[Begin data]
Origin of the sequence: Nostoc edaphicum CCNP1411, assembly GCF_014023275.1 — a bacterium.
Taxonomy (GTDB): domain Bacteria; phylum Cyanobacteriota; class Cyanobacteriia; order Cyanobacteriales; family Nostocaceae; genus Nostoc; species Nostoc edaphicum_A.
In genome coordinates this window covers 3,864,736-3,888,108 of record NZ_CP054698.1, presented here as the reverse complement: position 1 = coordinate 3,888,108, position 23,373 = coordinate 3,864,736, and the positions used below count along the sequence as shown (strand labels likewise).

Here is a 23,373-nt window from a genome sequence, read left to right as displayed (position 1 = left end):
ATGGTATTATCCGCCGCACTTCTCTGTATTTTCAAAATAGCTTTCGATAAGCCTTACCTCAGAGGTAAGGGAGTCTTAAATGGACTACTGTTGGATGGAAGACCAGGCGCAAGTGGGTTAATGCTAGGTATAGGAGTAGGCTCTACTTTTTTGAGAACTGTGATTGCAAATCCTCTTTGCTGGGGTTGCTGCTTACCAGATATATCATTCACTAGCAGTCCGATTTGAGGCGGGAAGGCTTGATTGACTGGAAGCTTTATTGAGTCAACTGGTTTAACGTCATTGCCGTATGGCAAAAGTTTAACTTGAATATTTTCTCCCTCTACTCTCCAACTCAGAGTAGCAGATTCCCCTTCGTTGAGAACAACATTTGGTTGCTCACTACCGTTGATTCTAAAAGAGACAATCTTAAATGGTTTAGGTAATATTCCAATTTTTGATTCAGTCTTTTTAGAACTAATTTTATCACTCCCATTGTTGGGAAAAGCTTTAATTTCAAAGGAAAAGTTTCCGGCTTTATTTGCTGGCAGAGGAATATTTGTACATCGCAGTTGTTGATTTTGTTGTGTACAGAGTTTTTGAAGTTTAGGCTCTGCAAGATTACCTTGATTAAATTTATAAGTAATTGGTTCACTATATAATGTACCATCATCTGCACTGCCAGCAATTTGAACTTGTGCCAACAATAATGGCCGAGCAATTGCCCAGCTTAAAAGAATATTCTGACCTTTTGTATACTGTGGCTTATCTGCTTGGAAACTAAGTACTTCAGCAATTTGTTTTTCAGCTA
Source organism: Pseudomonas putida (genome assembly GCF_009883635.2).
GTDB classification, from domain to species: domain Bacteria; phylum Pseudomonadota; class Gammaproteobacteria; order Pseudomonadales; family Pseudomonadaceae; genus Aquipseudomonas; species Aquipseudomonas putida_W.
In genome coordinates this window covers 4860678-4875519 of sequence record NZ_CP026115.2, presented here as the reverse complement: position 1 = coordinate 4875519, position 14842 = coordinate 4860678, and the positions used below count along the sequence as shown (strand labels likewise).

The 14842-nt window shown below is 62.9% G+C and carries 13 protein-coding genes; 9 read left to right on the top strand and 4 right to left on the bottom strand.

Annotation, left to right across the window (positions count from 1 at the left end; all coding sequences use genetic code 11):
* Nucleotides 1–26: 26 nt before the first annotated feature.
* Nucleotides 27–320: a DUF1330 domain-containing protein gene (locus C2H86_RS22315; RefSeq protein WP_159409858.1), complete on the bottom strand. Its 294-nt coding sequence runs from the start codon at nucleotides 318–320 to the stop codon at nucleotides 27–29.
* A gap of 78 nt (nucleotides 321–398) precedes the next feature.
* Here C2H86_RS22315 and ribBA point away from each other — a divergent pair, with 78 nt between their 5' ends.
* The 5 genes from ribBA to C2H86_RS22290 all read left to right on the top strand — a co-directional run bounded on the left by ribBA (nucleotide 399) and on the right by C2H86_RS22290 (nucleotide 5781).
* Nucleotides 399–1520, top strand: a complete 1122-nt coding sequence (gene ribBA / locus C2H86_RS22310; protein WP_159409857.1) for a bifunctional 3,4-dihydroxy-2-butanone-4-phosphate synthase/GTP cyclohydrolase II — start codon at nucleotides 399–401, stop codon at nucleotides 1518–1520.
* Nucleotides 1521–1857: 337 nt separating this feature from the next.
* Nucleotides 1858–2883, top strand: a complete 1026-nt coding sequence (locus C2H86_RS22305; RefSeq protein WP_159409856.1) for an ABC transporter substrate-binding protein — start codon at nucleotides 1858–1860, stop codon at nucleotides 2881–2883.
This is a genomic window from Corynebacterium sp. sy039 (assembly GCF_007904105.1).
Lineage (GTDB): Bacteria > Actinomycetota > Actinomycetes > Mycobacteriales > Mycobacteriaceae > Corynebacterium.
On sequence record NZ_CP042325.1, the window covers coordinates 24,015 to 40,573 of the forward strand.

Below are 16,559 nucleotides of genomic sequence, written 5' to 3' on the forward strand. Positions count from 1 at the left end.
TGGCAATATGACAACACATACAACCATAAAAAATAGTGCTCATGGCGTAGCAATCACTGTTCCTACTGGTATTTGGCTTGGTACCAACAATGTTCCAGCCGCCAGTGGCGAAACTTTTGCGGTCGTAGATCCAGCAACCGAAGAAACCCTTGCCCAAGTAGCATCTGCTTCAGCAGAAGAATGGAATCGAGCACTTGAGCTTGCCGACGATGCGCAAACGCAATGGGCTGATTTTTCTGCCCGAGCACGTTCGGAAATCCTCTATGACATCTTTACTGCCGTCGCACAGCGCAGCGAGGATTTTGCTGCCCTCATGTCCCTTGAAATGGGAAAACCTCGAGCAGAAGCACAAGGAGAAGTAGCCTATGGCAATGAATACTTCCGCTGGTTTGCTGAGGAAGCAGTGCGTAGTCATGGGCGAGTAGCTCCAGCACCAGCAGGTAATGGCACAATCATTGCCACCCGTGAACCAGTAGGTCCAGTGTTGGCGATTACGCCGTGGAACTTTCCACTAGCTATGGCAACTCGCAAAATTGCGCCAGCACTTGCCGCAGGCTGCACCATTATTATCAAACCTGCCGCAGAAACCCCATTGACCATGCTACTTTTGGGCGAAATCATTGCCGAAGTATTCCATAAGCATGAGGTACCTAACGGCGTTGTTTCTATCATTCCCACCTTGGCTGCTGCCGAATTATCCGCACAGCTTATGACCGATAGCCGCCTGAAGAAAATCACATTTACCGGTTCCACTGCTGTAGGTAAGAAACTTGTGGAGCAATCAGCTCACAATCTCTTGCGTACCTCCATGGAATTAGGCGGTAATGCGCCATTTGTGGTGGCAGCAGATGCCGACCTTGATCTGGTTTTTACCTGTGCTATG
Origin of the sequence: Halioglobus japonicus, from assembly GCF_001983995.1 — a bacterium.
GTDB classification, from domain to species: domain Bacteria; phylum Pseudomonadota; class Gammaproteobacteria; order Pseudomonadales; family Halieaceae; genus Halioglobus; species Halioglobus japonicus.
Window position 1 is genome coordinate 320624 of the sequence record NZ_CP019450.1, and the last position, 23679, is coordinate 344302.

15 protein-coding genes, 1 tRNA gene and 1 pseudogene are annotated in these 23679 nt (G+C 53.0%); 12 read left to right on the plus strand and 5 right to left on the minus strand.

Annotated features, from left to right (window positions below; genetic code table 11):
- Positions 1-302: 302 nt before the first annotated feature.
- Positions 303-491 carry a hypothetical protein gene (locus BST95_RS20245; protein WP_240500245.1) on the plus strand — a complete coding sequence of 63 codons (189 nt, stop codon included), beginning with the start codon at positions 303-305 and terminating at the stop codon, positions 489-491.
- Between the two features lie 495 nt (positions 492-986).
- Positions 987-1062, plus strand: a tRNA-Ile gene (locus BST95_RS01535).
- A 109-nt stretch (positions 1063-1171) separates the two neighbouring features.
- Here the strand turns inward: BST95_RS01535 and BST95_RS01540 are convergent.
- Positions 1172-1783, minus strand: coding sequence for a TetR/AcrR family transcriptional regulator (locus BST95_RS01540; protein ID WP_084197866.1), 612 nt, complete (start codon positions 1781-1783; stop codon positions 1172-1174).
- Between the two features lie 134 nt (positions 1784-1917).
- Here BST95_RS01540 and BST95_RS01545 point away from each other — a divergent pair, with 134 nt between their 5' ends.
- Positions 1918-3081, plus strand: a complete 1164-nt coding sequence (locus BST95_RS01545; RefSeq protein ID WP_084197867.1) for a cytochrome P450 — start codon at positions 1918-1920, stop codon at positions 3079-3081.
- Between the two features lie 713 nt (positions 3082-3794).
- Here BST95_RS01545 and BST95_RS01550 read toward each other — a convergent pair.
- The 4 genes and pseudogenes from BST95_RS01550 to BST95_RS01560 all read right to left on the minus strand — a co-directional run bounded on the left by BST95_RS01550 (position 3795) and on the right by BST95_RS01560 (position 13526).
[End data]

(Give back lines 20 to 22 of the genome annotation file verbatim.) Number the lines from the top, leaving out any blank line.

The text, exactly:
Lineage (GTDB): Bacteria > Actinomycetota > Actinomycetes > Mycobacteriales > Mycobacteriaceae > Corynebacterium.
On sequence record NZ_CP042325.1, the window covers coordinates 24,015 to 40,573 of the forward strand.

Below are 16,559 nucleotides of genomic sequence, written 5' to 3' on the forward strand. Positions count from 1 at the left end.